Make the leap from sil­ver to gold

The Weekend Australian - Travel - - TRAVEL & INDULGENCE - SUSAN KURO­SAWA

Al­ways the brides­maid, never the bride … It’s an ex­pres­sion you don’t hear much th­ese days. More likely, it’s sil­ver ver­sus gold medal. Sec­ond placeget­ters are rarely re­mem­bered, un­less it is a team, such as the Wal­la­bies, for who among us could not ap­plaud the valiant ef­forts of the re­cent RWC run­ners-up. I have such an aunty crush on Izzy Fo­lau, by the way.

Now, where was I? Oh yes, in Myan­mar. This emerg­ing des­ti­na­tion used to be ac­corded sec­ond-place sil­ver sta­tus, and now it’s gold, grab­bing the spot­light from re­gional favourites such as Viet­nam. This is what hap­pens in the fickle world of travel. You are hot and then you’re not. As 2016 looms, al­ready the pun­dits are scratch­ing about, posit­ing what places will be on-trend and to­tally cool. For my travel dol­lars, I reckon it is the turn of those brides­maid des­ti­na­tions to catch the bou­quet.

For ex­am­ple, South Africa, Kenya and Tan­za­nia are the big sa­fari draw­cards but how about lit­tle Botswana? It is my favourite of southern Africa’s game-filled na­tions and the very best place for in­ti­mate and au­then­tic wildlife-watch­ing. In Hawaii, ev­ery­thing fo­cuses on gate­way is­land Oahu and its neigh­bour isle of Maui, thick with celebrity res­i­dents. But head, I urge you, to the Big Is­land of Hawaii and to Kauai for land­scapes so soaring and primeval you’d hardly be sur­prised to find a di­nosaur hitch­ing a ride or a ptero­dactyl dark­en­ing the sky. Kauai has been used as back­drop for movies such as Juras­sic Park. Hol­ly­wood loves it. The lo­cals call it Hu­la­wood.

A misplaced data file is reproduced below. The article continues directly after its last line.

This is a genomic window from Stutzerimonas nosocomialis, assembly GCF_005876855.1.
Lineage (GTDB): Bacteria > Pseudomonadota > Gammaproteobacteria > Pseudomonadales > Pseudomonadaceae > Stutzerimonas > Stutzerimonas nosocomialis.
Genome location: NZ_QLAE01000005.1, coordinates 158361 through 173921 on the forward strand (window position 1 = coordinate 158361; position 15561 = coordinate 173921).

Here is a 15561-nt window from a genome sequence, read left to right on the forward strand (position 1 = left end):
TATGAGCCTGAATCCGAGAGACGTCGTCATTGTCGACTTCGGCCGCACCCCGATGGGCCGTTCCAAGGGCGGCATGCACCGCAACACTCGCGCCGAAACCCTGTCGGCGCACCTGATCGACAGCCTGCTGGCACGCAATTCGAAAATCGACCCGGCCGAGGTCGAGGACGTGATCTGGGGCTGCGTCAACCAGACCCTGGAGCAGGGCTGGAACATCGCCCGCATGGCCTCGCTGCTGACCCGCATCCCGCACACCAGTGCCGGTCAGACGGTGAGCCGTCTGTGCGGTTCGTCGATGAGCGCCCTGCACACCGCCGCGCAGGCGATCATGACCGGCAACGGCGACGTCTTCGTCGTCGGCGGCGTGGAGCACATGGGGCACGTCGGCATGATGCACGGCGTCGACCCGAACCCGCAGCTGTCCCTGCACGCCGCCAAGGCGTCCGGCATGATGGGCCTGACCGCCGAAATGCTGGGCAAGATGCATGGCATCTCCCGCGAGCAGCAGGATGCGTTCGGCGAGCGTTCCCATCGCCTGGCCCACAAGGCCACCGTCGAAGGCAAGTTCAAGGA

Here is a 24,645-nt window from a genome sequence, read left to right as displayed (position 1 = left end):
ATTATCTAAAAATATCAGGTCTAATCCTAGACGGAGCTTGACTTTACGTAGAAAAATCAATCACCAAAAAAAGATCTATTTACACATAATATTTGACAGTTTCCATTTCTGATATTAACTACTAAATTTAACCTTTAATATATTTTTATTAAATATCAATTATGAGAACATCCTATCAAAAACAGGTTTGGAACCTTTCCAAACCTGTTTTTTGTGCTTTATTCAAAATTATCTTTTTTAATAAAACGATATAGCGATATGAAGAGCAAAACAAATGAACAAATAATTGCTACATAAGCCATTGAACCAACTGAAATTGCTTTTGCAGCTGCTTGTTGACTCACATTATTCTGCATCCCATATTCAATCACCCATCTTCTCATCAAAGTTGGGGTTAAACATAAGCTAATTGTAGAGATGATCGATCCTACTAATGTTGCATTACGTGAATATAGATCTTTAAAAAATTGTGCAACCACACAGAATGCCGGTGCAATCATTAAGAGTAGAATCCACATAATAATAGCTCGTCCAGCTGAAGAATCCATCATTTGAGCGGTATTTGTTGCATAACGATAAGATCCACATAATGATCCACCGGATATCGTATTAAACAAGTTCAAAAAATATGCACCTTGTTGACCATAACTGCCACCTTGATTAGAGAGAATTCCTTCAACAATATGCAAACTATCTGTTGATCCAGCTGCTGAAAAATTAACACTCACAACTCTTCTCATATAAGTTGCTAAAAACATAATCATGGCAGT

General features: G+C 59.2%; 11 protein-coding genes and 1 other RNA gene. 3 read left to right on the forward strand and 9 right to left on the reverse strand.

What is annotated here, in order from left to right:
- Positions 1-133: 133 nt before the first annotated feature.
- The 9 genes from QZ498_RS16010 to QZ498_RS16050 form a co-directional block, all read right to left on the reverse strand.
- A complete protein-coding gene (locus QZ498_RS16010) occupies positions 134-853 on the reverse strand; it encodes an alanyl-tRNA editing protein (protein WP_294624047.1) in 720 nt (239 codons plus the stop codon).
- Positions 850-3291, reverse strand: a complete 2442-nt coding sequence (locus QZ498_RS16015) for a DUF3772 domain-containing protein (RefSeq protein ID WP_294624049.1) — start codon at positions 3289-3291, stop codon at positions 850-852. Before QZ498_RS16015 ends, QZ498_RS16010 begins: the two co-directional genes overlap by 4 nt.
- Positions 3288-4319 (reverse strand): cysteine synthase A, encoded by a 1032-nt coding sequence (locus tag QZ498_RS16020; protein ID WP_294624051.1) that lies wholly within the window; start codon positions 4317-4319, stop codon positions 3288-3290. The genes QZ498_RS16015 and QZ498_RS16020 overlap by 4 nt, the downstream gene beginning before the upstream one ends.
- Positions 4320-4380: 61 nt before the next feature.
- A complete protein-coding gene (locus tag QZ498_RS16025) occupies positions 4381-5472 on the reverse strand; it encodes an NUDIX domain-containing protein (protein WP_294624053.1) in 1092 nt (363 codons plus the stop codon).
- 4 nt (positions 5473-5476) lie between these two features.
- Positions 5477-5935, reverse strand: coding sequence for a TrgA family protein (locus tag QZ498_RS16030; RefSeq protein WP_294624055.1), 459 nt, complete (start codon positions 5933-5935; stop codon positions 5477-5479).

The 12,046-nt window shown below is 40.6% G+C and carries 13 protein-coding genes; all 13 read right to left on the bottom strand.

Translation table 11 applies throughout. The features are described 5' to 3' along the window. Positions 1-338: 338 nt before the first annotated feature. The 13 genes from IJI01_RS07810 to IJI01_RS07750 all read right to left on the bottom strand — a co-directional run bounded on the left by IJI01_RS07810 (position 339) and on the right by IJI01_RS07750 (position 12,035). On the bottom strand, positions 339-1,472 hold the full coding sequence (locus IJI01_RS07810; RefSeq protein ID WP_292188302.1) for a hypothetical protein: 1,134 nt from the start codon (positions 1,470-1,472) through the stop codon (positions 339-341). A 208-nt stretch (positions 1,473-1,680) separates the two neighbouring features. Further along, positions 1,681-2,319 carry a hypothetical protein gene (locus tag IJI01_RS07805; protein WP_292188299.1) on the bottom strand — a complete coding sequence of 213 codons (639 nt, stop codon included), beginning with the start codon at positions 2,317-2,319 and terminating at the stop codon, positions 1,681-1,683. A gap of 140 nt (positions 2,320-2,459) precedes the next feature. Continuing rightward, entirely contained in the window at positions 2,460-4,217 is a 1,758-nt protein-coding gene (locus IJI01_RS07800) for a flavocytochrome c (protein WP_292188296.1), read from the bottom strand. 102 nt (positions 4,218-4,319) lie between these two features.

Many des­ti­na­tions well-known to ex­pe­ri­enced travel- lers are be­ing dis­cov­ered by tourists from emerg­ing na­tions. Paris, for one, is boom­ing with Chi­nese visi­tors and who can blame them for do­ing all the iconic sights, just as we did years ago. But crowds are a pain, so the rush is on to lesser-vis­ited, but ar­guably just as beau­ti­ful, Euro­pean cities, such as Prague, Cra­cow, Hei­del­berg and Bratislava. On and on it goes. Mau­ri­tius v Mada­gas­car? Greece v Croa­tia? Peru v Ecuador? Can­cun v Ha­vana?

If the big Asian cities are too bustling and hard to ne­go­ti­ate (Beijing springs to mind, in­evitably), use such me­trop­o­lises as gate­ways and ex­plore fur­ther and deeper to, say, Yun­nan prov­ince in south­west China; its lovely cap­i­tal, Kun­ming, still has an old quar­ter that’s as pretty as a Zhang Yi­mou film set. If Tokyo bam­boo­zles you, head to the snow coun­try of Ya­sunari Kawa­bata’s so-ti­tled 1948 novel. It is there, to Gokayama and Shi­rakawago, that au­thor Pico Iyer goes in search of “still­ness”; it’s the Ja­pan we’ve seen in old wood­block prints, with thatched-roof houses and wind-chimes.

Costa Rica and Belize get a lot of oxy­gen in the travel press, and film­maker Fran­cis Ford Cop­pola has colonised the lat­ter with luxe lodges, but Nicaragua, with a cul­tural edge, is the up-and-comer to watch. If fa­mous walk­ing trails are too crowded, con­sider sec­ondary al­ter­na­tives. In New Zealand, if the Mil­ford Track is un­avail­able, try the Route­burn or the Ke­pler or even the Dusky Track, which is so hard that surely wannabe All Blacks must train there, al­though the sight of such sturdy men­moun­tains could send me over the edge.

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